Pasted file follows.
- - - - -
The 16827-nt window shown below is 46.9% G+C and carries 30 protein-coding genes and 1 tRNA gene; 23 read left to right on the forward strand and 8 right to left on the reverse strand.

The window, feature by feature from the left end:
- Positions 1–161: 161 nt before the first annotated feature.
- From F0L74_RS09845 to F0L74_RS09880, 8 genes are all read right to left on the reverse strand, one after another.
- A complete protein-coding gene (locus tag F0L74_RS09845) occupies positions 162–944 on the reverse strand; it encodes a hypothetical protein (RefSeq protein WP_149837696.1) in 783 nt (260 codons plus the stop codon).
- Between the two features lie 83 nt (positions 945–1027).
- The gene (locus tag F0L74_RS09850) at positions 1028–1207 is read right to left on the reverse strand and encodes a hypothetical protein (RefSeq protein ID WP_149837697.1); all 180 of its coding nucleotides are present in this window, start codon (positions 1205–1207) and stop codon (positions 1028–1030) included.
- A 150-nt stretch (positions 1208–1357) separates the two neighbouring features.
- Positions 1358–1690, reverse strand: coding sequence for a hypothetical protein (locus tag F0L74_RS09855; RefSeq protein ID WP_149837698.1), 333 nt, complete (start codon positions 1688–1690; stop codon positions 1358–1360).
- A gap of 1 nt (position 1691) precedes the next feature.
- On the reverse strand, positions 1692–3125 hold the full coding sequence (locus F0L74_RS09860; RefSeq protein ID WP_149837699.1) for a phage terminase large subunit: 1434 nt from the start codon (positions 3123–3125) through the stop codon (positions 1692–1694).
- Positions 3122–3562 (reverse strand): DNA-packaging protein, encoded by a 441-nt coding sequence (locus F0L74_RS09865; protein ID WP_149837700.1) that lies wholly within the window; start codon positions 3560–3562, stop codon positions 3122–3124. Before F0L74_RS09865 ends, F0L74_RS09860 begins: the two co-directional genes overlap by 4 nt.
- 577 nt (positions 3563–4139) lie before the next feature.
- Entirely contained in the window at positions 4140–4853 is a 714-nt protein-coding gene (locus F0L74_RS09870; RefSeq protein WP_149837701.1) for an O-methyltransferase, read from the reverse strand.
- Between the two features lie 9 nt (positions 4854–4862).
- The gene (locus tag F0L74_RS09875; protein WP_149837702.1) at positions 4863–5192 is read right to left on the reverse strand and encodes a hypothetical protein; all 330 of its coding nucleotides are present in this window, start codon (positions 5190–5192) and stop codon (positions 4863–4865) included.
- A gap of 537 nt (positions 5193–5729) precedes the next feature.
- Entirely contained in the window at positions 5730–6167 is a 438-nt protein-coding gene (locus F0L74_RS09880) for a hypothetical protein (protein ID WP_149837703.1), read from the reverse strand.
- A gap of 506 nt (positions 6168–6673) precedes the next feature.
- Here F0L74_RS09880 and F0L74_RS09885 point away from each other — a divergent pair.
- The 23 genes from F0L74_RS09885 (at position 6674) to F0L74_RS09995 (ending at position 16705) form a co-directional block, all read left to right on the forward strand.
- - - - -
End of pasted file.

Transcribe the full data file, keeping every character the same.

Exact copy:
The 16827-nt window shown below is 46.9% G+C and carries 30 protein-coding genes and 1 tRNA gene; 23 read left to right on the forward strand and 8 right to left on the reverse strand.

The window, feature by feature from the left end:
- Positions 1–161: 161 nt before the first annotated feature.
- From F0L74_RS09845 to F0L74_RS09880, 8 genes are all read right to left on the reverse strand, one after another.
- A complete protein-coding gene (locus tag F0L74_RS09845) occupies positions 162–944 on the reverse strand; it encodes a hypothetical protein (RefSeq protein WP_149837696.1) in 783 nt (260 codons plus the stop codon).
- Between the two features lie 83 nt (positions 945–1027).
- The gene (locus tag F0L74_RS09850) at positions 1028–1207 is read right to left on the reverse strand and encodes a hypothetical protein (RefSeq protein ID WP_149837697.1); all 180 of its coding nucleotides are present in this window, start codon (positions 1205–1207) and stop codon (positions 1028–1030) included.
- A 150-nt stretch (positions 1208–1357) separates the two neighbouring features.
- Positions 1358–1690, reverse strand: coding sequence for a hypothetical protein (locus tag F0L74_RS09855; RefSeq protein ID WP_149837698.1), 333 nt, complete (start codon positions 1688–1690; stop codon positions 1358–1360).
- A gap of 1 nt (position 1691) precedes the next feature.
- On the reverse strand, positions 1692–3125 hold the full coding sequence (locus F0L74_RS09860; RefSeq protein ID WP_149837699.1) for a phage terminase large subunit: 1434 nt from the start codon (positions 3123–3125) through the stop codon (positions 1692–1694).
- Positions 3122–3562 (reverse strand): DNA-packaging protein, encoded by a 441-nt coding sequence (locus F0L74_RS09865; protein ID WP_149837700.1) that lies wholly within the window; start codon positions 3560–3562, stop codon positions 3122–3124. Before F0L74_RS09865 ends, F0L74_RS09860 begins: the two co-directional genes overlap by 4 nt.
- 577 nt (positions 3563–4139) lie before the next feature.
- Entirely contained in the window at positions 4140–4853 is a 714-nt protein-coding gene (locus F0L74_RS09870; RefSeq protein WP_149837701.1) for an O-methyltransferase, read from the reverse strand.
- Between the two features lie 9 nt (positions 4854–4862).
- The gene (locus tag F0L74_RS09875; protein WP_149837702.1) at positions 4863–5192 is read right to left on the reverse strand and encodes a hypothetical protein; all 330 of its coding nucleotides are present in this window, start codon (positions 5190–5192) and stop codon (positions 4863–4865) included.
- A gap of 537 nt (positions 5193–5729) precedes the next feature.
- Entirely contained in the window at positions 5730–6167 is a 438-nt protein-coding gene (locus F0L74_RS09880) for a hypothetical protein (protein ID WP_149837703.1), read from the reverse strand.
- A gap of 506 nt (positions 6168–6673) precedes the next feature.
- Here F0L74_RS09880 and F0L74_RS09885 point away from each other — a divergent pair.
- The 23 genes from F0L74_RS09885 (at position 6674) to F0L74_RS09995 (ending at position 16705) form a co-directional block, all read left to right on the forward strand.